GREEN BUILDINGS IDEAL FOR MALAWI RESOURCES

Malawi can achieve more, according to Brighton Williams
a wide picture of the community

Green buildings are necessary for the sustainability of the planet and its people. Malawi is one of the most vulnerable countries to the effects of climate change and this has affected agriculture production, which is the backbone of the country. The impacts of climate change in Malawi are being manifested in various ways such as intense rainfall, changing weather patterns, floods, and droughts.

Small-scale producers who provide more than half the world's food supply and 70% of the food which feeds people in poor countries are already being impacted by climate change, posing a big threat to the world's food availability.

In Malawi, one of the biggest contributing factors to climate change is said to be deforestation due to farming and brick burning in all regions of the country. Currently, most modern buildings standing in the country are built of burnt bricks, increasing demand day and night and increasing toxic gases as a result of rapid population growth.

Considering the problems that the country is going through as a result of climate change, a number of organizations in Malawi have taken the initiative of teaching the advantages of communities constructing buildings that damage less natural resources than the burnt brick houses. Buildings that are non-damaging are called green buildings. 

One of the organization promoting green building is the Mzimba Zabro-Williams Foundation. Founded in 2015, the Mzimba Zabro-Williams Foundation is sensitizing communities to refrain from using burnt bricks for their houses as they require a lot of firewood to make, which means that a lot of land is cleared and left bare.

“By adopting greener practices, we can take maximum advantage of environmental and economic performance. Benefits of green building include: environmental benefits such reducing wastage of water, conserving natural resources, improving air and water quality, protecting biodiversity and ecosystems while reducing operating costs, improving occupant productivity and creating market for green product and services,” said Brighton William, founder of the organization.

He also added that green buildings not only have environmental and economic benefits, but also social benefits, including improving quality of life, minimizing strain on local infrastructure, and improving occupants' health and comfort.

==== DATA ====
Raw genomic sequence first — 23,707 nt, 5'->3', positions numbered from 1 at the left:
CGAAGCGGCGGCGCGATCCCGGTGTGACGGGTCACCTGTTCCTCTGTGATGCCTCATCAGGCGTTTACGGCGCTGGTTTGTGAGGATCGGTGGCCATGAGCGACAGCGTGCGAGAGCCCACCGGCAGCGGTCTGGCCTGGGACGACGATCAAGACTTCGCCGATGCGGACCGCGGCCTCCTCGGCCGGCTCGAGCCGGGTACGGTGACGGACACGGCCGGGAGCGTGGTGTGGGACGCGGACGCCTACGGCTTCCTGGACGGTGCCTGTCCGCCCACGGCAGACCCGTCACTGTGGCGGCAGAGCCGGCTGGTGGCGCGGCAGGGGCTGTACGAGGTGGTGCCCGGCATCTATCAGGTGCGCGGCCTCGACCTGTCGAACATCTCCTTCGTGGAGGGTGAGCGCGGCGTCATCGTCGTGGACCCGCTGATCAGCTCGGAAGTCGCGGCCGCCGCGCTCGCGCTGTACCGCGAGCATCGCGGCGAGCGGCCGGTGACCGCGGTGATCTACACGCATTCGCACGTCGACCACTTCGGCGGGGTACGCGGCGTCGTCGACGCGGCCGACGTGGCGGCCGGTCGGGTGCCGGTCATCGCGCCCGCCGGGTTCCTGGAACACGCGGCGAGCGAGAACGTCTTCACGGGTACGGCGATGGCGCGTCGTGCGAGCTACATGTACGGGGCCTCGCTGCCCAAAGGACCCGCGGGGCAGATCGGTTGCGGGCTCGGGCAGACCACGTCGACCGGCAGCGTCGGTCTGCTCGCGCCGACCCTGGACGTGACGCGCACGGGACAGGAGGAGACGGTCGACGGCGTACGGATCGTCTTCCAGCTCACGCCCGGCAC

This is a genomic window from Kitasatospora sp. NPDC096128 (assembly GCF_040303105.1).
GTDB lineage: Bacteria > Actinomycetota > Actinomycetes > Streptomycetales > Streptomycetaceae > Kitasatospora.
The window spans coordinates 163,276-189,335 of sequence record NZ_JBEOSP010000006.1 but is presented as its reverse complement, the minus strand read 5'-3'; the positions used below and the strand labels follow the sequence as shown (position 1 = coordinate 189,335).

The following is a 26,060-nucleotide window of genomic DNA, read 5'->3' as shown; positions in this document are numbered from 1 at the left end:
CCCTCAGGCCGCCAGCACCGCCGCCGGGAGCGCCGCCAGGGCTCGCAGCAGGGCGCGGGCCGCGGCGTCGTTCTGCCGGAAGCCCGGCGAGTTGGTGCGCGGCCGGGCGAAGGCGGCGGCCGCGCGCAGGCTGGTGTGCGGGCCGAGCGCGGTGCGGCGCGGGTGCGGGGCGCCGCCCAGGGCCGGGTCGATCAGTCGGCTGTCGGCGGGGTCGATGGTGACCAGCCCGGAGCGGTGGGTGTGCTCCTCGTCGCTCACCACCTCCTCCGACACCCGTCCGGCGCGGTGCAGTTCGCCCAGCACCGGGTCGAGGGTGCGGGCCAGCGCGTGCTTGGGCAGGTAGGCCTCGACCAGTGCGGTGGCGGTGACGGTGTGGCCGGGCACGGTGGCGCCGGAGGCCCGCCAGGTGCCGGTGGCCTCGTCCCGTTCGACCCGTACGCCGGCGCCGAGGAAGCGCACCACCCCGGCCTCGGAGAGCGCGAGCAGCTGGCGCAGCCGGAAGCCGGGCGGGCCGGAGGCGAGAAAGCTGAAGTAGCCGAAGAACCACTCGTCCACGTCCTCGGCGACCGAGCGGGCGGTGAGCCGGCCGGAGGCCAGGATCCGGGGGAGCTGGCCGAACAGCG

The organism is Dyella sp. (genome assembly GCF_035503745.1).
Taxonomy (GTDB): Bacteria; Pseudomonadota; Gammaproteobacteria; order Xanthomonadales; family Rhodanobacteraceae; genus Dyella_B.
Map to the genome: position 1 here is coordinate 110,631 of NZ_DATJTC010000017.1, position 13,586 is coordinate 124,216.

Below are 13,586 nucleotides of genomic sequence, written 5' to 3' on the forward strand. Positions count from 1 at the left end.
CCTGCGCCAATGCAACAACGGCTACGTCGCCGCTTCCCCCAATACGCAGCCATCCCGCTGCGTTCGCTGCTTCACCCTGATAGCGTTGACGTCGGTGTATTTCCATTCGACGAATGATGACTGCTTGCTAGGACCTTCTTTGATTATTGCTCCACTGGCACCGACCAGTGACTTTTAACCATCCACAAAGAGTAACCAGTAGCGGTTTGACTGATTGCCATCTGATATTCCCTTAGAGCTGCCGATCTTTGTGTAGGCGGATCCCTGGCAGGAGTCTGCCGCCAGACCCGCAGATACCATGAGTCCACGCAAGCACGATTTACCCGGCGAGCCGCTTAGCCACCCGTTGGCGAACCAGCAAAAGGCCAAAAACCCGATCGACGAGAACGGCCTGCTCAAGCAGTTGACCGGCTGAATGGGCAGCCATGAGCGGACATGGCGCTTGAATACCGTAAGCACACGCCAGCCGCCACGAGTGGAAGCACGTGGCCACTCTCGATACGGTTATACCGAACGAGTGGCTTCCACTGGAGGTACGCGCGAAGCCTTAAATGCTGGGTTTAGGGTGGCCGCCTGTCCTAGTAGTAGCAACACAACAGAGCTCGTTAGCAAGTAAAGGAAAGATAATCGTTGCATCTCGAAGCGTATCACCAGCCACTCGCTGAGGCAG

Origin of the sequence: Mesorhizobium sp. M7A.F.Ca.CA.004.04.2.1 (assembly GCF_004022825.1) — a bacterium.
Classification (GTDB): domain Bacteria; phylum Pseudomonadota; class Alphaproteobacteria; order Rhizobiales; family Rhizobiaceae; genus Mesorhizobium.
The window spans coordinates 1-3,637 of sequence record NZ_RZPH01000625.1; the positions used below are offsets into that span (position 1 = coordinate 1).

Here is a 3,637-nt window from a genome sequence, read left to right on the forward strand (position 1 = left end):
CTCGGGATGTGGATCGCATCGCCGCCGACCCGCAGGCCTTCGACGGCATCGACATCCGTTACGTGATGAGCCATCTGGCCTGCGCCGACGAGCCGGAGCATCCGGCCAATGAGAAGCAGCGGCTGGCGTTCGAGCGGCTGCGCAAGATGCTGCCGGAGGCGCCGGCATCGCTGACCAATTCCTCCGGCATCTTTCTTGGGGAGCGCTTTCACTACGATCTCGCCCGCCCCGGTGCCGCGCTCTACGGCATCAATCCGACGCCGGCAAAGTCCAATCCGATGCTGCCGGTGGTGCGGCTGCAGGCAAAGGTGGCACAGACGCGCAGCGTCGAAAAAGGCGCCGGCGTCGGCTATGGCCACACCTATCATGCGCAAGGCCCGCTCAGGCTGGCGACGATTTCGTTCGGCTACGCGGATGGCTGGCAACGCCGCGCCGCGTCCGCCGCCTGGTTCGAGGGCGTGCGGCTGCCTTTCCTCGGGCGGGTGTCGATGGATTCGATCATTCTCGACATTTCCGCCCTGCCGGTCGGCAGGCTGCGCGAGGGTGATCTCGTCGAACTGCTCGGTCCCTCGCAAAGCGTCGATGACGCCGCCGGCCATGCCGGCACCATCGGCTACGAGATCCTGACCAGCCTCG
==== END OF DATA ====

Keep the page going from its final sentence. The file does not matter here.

William said as an organization with most focus on the livelihood of people in the area, they decided to take part in conserving the environment, considering that nothing could be achieved in a polluted ecosystem. “Of course, one of the main goals is to make the earth more sustainable, but it really does go deeper than that. When you decide to go green, your goal will be to actually help to sustain the environment without disrupting the natural habitats around it that will make it possible for economic growth,” said William.

Emission of huge quantities of toxic elements from brick kilns into the atmosphere is causing serious health hazards in Malawi. The brick kilns are said to emit toxic fumes containing suspended particulate matters rich in carbon particles with a high concentration of carbon monoxides and oxides of sulphur (SOx) that are harmful to the eyes, lungs and throat, and is said to cause stunting in the mental and physical growth of children.

In most African countries, including Malawi, the use of firewood in brick kilns is prohibited as per brick burning control ordinances, and the owners are punished for violating the law.

The primary source of SOx, the major air pollutant, is traffic vehicles contributing about 55.8%, followed by the brick manufacturing industry's 28.8%, while the primary source of NOx (nitrogen oxides) pollutants is also traffic vehicles (54.5%) and the brick manufacturing industry (8.8%). Creating more green buildings in Malawi would change the percentages and also benefit the health of all Malawians. 

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    Brighton Williams

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    community participation